If you’ve ever waited 35 minutes for pizza delivery only to find most of the cheese and toppings stuck to the cardboard box, you know exactly how I felt while reading Lisa Unger’s In the Blood (Touchstone, $26).
The new psychological thriller from the best-selling author of Beautiful Lies (2006) and Heartbroken (2012) sports gushing praise from big-name writers Dennis Lehane (“an absolute corker of a thriller”); Linda Fairstein (“dark and haunting, with a deadly twist you won’t see coming ’til you’re hit between the eyes”); and Karin Slaughter (“a shocking, unputdownable thriller”). All that enthusiasm raised my expectations to such a degree, I couldn’t help but be disappointed.
It’s not that In the Blood is poorly plotted or badly written—it’s perfectly serviceable—but all those raves suggested I would need to sleep with the light on for a week. Maybe I’m dead inside, but I didn’t find anything about In the Blood particularly frightening or shocking. Not one goosebump to report, not a single cold sweat.
Lana Granger is a college student working toward a degree in psychology. Her mentor, Professor Langdon Hewes, steers her to a babysitting job with Luke, a troubled 11-year-old who is clearly capable of great evil. Luke’s mother warns Lana not to underestimate him, but Lana and Luke are quickly engaged in an intellectual chess match. Abnormal psychology is an important topic to Lana, with good reason: Her father is in jail, awaiting execution for killing Lana’s mother.
But wait—there’s more! Lana’s roommate disappears after a very public argument in the college library. It’s only a matter of time before the police are questioning Lana, who was also present when another student died under mysterious circumstances a few years earlier.
Unger establishes Lana as a somewhat confused and totally unreliable narrator who feels comfortable withholding the truth or simply lying outright. Unger tries to complicate the plot with diary entries from a mystery woman detailing her problems raising a difficult child, but it did little to add to the suspense. There is a significant plot twist that I won’t give away, but careful readers will see it coming before it’s revealed.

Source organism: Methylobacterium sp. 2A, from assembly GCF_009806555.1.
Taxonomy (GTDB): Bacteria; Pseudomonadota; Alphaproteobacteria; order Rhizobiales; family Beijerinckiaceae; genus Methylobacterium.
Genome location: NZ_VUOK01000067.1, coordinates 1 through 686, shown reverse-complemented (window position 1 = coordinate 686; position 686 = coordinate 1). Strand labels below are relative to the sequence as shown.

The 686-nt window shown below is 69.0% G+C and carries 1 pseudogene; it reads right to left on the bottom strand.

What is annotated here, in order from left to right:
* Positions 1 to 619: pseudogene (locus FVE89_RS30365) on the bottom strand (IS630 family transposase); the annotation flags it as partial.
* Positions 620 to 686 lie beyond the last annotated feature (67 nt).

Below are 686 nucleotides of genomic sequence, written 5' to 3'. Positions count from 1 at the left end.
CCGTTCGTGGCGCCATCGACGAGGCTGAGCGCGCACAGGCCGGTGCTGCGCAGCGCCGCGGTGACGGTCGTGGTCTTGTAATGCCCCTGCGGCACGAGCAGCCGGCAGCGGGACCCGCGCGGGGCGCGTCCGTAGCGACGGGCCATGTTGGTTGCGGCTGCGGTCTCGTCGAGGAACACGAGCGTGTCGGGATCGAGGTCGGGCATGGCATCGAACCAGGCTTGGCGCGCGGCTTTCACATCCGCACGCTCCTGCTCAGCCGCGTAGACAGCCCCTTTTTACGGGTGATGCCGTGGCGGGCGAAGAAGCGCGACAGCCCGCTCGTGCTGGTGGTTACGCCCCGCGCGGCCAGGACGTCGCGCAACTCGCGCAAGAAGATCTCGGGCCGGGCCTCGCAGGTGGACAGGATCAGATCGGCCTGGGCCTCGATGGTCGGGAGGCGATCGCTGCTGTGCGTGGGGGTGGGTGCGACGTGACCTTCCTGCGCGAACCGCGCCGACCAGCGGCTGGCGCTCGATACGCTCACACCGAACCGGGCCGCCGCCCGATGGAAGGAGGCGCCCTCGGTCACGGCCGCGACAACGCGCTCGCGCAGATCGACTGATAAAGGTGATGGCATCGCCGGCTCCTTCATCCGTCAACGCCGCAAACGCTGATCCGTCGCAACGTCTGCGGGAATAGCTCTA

I tried very hard to connect with In the Blood, but it never happened. I wanted to read the same book that so impressed Lehane, Fairstein and Slaughter, but In the Blood never got under my skin. It’s a quick, easy read that didn’t live up to expectations, so I guess that makes In the Blood a real “Unger”-achiever. ★★✩✩✩
[ I Want That Book! ]
What’s on our reviewer’s radar …
Gary Shteyngart was born in Leningrad and emigrated to New York when he was a child. His 2002 debut novel, The Russian Debutante’s Handbook, was widely acclaimed, and his subsequent efforts—Absurdistan (2006) and Super Sad True Love Story (2010)—cemented his reputation as a literary superstar. Now Shteyngart has written a memoir, Little Failure (Random House, $27) that is every bit as funny, revealing and poignant as his award-winning fiction. Shteyngart writes honestly—and with great humor—about growing up as an immigrant, college life, struggles with alcohol and a receding hairline. It’s my first must-have of 2014.